Placement of a trading partner on the Priority Watch List or Watch List indicates that particular problems exist in that country with respect to IPR protection, enforcement, or market access for persons relying on intellectual property. Countries placed on the Priority Watch List are the focus of increased bilateral attention concerning the problem areas.
Trading partners on the Priority Watch List means there is no provision of adequate level of IPR protection or enforcement, or market access for persons relying on intellectual property protection.
China, Russia, Algeria, Argentina, Canada, Chile, India, Indonesia, Pakistan, Thailand, and Venezuela are on the Priority Watch List in this year’s 2010 Special 301 Report. These countries will be the subject of particularly intense engagement through bilateral discussion during the coming year.
Twenty-nine trading partners are on the lower-level Watch List, meriting bilateral attention to address underlying IPR problems: Belarus, Bolivia, Brazil, Brunei, Colombia, Costa Rica, Dominican Republic, Ecuador, Egypt, Finland, Greece, Guatemala, Italy, Jamaica, Kuwait, Lebanon, Malaysia, Mexico, Norway, Peru, Philippines, Romania, Spain, Tajikistan, Turkey, Turkmenistan, Ukraine, Uzbekistan, and Vietnam.
The USTR said that fighting IPR theft in overseas markets is critical to the livelihoods of the estimated 18 million Americans who work in intellectual property-intensive industries.
As such, the US is using a country’s IPR standing as a measure to qualify for benefits under the US Generalized System of Preferences (US-GSP) trade program, which grants zero duty on its export to the US market.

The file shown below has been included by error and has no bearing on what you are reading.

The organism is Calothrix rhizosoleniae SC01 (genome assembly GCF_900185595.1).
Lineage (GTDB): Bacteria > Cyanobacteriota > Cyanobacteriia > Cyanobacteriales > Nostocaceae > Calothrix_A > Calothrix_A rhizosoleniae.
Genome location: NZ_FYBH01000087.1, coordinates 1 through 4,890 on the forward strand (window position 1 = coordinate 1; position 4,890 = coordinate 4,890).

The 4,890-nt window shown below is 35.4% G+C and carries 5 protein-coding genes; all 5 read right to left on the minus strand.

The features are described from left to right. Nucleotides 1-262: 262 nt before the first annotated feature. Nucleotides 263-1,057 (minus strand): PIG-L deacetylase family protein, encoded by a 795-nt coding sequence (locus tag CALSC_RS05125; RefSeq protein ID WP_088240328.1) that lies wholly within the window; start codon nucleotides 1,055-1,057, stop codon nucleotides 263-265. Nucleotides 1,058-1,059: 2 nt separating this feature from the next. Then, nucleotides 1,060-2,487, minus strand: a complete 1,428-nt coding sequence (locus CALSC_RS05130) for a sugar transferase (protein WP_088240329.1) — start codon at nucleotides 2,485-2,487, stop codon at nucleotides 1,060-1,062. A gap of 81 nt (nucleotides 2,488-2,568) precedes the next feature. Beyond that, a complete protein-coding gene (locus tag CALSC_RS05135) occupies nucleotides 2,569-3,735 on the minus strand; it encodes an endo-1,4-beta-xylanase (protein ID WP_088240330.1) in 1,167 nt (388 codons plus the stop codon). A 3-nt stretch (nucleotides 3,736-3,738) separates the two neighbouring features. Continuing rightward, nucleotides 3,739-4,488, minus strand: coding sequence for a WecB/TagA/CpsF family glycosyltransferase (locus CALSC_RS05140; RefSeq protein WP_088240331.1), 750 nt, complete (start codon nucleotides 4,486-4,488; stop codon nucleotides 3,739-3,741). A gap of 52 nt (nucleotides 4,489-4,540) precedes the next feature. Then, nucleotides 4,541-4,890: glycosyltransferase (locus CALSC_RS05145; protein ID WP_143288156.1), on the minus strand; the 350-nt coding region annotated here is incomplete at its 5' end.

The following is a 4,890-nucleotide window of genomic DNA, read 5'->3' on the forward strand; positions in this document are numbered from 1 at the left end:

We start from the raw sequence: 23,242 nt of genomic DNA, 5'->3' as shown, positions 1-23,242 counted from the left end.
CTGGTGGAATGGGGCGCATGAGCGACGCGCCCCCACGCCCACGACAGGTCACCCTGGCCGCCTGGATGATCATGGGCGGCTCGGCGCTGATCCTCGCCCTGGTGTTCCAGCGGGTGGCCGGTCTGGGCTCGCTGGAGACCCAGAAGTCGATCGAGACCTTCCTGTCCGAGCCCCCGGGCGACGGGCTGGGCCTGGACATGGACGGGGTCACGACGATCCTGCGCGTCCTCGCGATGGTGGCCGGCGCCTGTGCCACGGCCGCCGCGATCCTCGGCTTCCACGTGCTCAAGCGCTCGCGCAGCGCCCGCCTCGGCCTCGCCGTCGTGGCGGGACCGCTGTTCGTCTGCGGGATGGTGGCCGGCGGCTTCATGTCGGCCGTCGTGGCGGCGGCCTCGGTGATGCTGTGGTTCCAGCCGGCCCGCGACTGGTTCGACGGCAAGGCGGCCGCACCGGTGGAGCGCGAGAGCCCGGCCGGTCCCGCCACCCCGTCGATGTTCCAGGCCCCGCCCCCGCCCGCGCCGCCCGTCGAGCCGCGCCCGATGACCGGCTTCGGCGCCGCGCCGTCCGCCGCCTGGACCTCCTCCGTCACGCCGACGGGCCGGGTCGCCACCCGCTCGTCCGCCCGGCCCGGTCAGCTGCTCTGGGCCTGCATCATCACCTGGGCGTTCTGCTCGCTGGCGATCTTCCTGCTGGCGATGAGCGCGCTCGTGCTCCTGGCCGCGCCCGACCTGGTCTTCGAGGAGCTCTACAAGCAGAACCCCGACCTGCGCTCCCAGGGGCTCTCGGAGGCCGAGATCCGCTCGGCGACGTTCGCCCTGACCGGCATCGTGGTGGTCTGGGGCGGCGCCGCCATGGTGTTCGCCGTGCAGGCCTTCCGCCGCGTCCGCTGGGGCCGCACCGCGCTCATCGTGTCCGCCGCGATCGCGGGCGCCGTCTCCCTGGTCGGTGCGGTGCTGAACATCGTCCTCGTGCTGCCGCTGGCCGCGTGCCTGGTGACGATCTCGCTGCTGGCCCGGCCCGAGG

In 2009, the Philippines enjoyed duty-free access to the US market for more than $733.6 million or 10.8 percent of the country’s total exports under the US-GSP system.
In its earlier 66-page submission to the USTR, Atty. Andrew Michael S. Ong, then officer-in-charge and Deputy Director General of the Intellectual Property Office of the Philippines stressed that the Philippines has made sustainable progress in its holistic IP strategy that includes several components besides intensifying IP enforcement.
These components include public outreach and education, capacity and institutional building, judicial reforms and other rules-based initiatives to develop the desired IP system.
Based on the detailed report, IP Philippines posted positive milestones for the period 2005 to 2009 including the passage of the Anti-Camcording Bill, the Anti-Cable TV and Cable TV and Cable Internet Pilferage Bill and the Technology Transfer Bill and the progress of the other IP-related bills still in Congress.
IP Philippines also cited the creation of IP Courts with national jurisdiction thus moving one step nearer to realization with the convening of the special committee to finalize the draft rules prior to submission to the Supreme Court en banc for approval and implementation.
Aside from an increasing rate of enforcement activities through the years, IP Philippines Ong cited that copyright-based industries continue to thrive in the country such as the book publishing industry which imports American books in volumes far more than other Asian countries.